Dungeon Vol. 1: Duck Heart

Dungeon Vol. 1: Duck Heart
Dungeon Duck Heart review
  • North American Publisher / ISBN: NBM - 1-56163-401-8
  • Volume No.: 1
  • Release date: 1998/1999
  • English language release date: 2003
  • UPC: 9781561634019
  • Contains adult content?: no
  • Does this pass the Bechdel test?: no
  • Positive minority portrayal?: no

In 1998 it was the then little known Joann Sfar who conceived the sprawling and fabulously entertaining comedy sword and sorcery series Dungeon, but his original collaborator Lewis Trondheim took some persuading of the viability. As Trondheim recalls in The Comics Journal 283, little by little he was sucked in and what began as a one-shot developed into five distinct series detailing the Dungeon’s history, past, present and future. Sidelines and diversions revisit secondary characters or just tell a new tale set in the vast world Sfar and Trondheim created. Any disappointment that NBM’s English language translations are pocket sized in preference to European album size is surely rectified by their providing a value for money packages combining two original books.

Duck Heart is the first shot. We learn of the legendary Dungeon, a fabulous great castle said to contain unimaginable treasure, but heavily fortified and guarded. In the present day its overseen by the Keeper, a careful man who knows every one of his monsters, ghouls, dragons and other beasts by name. Chief among them is Marvin, a small but muscled barbarian warrior respected by all parties despite being a vegetarian. The other main character is Herbert, a cowardly duck who begins the book as an administrator, but due to a series of unfortunate circumstances has to masquerade as barbarian to protect the Dungeon’s interests. To ensure his compliance, the resident wizard removes his heart, to be held hostage until the mission is completed.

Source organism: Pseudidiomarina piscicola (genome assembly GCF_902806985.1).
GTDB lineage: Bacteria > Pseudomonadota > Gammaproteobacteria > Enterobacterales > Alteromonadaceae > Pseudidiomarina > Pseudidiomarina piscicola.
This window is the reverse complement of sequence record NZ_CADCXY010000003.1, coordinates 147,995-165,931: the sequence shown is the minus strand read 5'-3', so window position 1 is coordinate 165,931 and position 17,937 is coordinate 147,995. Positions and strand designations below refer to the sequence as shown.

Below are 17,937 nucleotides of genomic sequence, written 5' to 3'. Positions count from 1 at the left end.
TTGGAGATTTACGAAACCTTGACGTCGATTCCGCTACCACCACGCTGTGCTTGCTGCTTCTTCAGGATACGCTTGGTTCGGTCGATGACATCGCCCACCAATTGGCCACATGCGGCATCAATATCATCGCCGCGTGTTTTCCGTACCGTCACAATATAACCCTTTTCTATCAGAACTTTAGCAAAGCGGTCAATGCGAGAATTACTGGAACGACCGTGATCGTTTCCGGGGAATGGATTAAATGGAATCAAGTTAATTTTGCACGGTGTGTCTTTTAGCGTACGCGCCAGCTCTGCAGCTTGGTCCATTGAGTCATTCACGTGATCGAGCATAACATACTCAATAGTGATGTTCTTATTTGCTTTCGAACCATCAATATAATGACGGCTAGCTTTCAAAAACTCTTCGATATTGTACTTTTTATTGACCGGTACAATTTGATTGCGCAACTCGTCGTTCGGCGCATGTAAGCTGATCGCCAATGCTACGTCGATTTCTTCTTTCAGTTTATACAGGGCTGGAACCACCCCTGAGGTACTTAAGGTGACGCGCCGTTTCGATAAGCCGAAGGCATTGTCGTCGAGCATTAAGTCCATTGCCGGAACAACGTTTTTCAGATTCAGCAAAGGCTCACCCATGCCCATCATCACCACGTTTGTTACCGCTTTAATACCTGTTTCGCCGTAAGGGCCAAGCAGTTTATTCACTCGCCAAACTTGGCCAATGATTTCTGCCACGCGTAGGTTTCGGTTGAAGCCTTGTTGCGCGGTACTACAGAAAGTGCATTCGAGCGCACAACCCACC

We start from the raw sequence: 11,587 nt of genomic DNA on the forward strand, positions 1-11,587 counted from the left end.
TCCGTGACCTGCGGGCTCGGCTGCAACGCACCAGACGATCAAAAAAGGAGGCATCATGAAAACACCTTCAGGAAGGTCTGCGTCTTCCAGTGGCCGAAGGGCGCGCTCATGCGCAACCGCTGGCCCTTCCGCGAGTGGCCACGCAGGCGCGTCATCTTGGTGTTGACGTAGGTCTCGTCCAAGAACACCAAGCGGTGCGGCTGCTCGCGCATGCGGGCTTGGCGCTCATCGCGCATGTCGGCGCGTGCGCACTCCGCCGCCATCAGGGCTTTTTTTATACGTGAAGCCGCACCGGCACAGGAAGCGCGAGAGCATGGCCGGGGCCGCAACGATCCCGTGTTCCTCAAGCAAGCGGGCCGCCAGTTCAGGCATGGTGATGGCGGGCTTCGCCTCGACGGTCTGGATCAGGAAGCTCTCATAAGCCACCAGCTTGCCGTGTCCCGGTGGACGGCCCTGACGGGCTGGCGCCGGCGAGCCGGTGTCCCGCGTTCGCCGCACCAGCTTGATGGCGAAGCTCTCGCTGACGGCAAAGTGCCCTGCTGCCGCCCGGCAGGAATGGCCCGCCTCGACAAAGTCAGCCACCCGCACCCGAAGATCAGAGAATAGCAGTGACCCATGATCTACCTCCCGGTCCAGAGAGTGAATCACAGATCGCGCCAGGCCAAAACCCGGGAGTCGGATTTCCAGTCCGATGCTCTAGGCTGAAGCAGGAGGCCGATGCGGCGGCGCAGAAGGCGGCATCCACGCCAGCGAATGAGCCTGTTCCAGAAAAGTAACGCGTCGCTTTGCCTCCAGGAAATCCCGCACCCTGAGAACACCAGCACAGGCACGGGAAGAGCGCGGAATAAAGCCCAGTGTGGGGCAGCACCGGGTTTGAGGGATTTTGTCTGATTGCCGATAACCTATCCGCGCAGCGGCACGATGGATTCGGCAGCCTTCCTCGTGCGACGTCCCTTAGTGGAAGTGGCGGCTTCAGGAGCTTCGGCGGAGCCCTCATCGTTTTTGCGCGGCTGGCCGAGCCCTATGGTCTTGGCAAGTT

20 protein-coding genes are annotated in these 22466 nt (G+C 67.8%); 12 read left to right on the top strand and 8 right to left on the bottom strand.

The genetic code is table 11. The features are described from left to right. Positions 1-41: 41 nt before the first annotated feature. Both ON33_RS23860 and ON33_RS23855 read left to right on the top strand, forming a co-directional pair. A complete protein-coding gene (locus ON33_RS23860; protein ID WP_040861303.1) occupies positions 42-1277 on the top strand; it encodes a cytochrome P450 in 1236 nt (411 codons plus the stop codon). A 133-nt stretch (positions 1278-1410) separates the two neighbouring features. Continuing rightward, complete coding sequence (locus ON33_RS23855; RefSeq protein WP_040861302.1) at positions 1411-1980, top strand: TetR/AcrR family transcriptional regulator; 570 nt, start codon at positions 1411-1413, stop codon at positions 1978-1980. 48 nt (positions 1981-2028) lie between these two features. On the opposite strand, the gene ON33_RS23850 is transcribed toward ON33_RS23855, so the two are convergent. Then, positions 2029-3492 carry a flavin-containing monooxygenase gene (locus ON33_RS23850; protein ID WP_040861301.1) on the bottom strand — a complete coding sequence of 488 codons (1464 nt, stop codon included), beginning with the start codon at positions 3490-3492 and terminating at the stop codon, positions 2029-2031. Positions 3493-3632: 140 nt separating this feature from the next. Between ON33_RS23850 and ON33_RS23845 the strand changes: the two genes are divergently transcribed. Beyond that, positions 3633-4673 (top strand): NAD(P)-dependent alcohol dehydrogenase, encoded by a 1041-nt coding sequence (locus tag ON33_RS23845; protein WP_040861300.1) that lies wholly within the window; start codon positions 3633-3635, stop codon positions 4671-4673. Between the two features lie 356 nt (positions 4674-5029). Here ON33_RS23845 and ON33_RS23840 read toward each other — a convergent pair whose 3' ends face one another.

Sfar apparently had more than a passing acquaintance with Dungeons and Dragons during his youth, and applies a similar random sense of happenstance to his plotting. One might almost consider he’s rolling a die on occasion. This is crucially allied with a great sense of humour and comedy timing. Sword and Sorcery is a genre that readily adapts to parody, and the idea of an inept hero is a well trodden path, but Sfar is imaginative enough to avoid repeating the work of others. In order to function in the world of the Dungeon Herbert requires some skill, so Sfar endows him with a sword that when drawn will have one of the previous owners possess Herbert and transform him into a skilled fighter. To prevent overuse, Sfar also sets a limitation. Sometimes the sword just refuses to be drawn.

The second adventure is just as wild, silly and hilarious as the first, with both illustrated by Trondheim in his fine energetic style, although often from Sfar’s layouts. He packs his panels with funny incidental details. The Dungeon’s often fatal combat room has a rough pile of skulls and skeletons swept into a corner, a graveyard features a corpse hanging from a tree, and the pub used by the rabbit population has turnips and carrots dangling behind the bar. The stories require an enormous quantity of monsters, most almost instantly disposable, and Trondheim provides a fabulous selection that drip, float, squidge, maim, scream, threaten and disembowel. They’re great.

This opening volume is just titled Dungeon, but from The Barbarian Princess the series is named Dungeon Zenith to differentiate it from the various other iterations of Dungeon that had then started.